Mazda CX-3 sticking with a good thing …
Not much seems to have changed with Mazda’s stylish small crossover, the CX-3, since I last tested it a couple years ago.
I mean it gained two horsepower (big whoop), but really nothing much needed to change. I’d still like more horsepower, but at least there’s a Sport mode toggle on the console to boost power when you need it. Continue reading 2019 Mazda CX-3 Grand Touring AWD
Mazda CX-3 flickable fun, but practical too
Small hatchbacks have always been fun to drive and practical too. So why shouldn’t a small crossover with a hatch be much the same?
Well, more and more tiny crossovers are being made and mostly they are pretty entertaining to drive. This week’s bright metallic blue (dynamic blue mica) Mazda CX-3 Grand Touring AWD fits that bill.
Steering is light and lively with quick handling and downright perky acceleration when you toggle the Sport mode on the console. That pumps up the revs so the 146-horse 2.0-liter I4 has maximum torque, which also is 146. The Mazda zips away from stoplights with relative enthusiasm, but you’ll need to toggle back to the normal setting or it holds the engine’s revs way too long and eventually will suck down gas mileage.
But hey, toggling the Sport mode is almost as much fun as shifting a manual transmission – almost.
Add to that the practicality of all-wheel-drive to help steady the little crossover in winter slop, plus excellent fuel economy and you’ve got an attractive and cute ute, er crossover to take the place of any small sedan or hatchback.
The CX-3 is Mazda’s smallest crossover, just down a notch in size and wheelbase, from the CX-5. Both handle well. Continue reading 2017 Mazda CX-3 Grand Touring AWD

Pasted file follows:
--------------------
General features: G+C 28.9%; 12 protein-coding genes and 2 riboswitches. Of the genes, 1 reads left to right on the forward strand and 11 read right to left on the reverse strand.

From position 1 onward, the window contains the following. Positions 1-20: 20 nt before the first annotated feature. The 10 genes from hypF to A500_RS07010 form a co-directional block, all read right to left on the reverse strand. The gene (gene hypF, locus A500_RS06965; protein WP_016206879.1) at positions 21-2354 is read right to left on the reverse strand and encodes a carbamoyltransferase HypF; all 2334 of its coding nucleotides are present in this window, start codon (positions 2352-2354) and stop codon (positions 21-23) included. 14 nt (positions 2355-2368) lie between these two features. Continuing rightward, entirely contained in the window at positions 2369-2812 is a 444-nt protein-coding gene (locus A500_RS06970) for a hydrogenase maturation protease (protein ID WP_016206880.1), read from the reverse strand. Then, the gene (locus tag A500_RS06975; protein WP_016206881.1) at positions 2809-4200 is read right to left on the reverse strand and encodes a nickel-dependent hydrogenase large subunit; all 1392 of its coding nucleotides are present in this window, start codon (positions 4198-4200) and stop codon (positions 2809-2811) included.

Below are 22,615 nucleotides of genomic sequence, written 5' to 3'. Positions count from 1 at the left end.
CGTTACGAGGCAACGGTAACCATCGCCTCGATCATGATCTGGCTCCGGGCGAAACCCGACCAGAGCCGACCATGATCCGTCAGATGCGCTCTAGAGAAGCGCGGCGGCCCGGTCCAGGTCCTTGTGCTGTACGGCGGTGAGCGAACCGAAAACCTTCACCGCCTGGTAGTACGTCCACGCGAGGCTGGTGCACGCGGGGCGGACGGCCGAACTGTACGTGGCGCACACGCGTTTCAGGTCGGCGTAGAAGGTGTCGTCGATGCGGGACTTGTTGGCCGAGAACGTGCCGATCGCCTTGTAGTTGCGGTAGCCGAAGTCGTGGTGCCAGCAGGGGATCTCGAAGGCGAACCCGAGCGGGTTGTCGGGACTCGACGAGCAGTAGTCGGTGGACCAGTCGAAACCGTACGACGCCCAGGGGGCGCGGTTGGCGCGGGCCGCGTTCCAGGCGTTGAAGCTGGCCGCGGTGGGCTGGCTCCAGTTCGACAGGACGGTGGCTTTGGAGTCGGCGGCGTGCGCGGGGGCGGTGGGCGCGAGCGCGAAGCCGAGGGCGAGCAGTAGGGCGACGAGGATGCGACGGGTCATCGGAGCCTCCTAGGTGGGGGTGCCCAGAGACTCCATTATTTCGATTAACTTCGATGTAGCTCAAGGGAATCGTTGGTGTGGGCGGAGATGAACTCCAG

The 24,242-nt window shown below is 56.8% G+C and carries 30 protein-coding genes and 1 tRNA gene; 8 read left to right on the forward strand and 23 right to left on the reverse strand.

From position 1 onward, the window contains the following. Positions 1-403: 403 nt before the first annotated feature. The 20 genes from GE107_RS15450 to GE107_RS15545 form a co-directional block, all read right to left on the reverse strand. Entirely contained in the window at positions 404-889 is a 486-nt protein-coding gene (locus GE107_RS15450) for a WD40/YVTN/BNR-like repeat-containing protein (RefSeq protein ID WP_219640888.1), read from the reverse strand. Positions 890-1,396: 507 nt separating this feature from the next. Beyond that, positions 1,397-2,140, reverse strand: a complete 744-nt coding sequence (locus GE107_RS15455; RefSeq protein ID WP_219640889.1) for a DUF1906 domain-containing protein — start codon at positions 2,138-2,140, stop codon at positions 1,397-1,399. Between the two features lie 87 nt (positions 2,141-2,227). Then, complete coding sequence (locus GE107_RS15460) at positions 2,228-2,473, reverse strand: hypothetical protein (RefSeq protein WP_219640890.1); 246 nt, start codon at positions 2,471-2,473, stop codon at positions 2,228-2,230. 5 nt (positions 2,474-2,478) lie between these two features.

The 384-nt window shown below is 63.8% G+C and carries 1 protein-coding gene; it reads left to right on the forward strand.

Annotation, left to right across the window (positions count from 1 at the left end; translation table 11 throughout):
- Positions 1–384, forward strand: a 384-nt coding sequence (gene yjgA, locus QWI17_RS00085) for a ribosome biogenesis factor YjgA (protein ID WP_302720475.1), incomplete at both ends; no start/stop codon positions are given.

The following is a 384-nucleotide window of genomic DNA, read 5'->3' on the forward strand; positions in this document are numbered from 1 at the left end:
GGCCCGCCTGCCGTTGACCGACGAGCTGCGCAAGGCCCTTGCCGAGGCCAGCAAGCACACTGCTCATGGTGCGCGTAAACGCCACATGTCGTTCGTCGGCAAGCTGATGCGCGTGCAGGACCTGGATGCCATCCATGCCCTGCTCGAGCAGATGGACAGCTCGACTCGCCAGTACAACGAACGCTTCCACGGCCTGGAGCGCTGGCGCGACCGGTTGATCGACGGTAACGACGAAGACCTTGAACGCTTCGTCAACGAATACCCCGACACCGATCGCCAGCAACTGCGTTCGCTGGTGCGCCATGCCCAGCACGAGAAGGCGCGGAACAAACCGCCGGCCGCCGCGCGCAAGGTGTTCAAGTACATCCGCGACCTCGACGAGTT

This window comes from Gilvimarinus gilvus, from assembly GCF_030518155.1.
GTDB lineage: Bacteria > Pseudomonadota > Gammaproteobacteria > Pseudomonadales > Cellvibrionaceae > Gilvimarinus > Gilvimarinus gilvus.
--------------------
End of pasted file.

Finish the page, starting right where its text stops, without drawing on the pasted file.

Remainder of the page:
Snazzy Lexus RX350 leaves me wanting more …
The Lexus RX350 has set the tone for mid-size luxury SUVs, now mostly crossovers, for about 20 years and with the 2016 model being totally restyled inside and out, I was expecting more of the same.
That is, I expected to be wowed by the segment leader’s new duds, spangles and spurs. Its sleek lines, low roofline and distinctive wide monster grille give a look that sets it apart in this station-wagony-ute segment. I liked it and colleagues commented on its spiffy looks.
But, at $56 grand and change, I expected more from the metallic black (Obsidian) test model, an F Sport model, which means you get real leather seats, AWD, paddle shifters, variable suspension settings and big ol’ 20-inch wheels.
All RX350s come with the same silky 3.5-liter V6 with variable valve timing and are linked to an 8-speed automatic. Only the hybrid models, RX450h, feature a different power plant. That’s a V6 combined with hybrid electric power to create 308 horses and boost fuel mileage from a moderate 19 mpg city and 26 highway in the test model to 28 mpg city and 30 mpg highway. Continue reading 2016 Lexus RX350 F Sport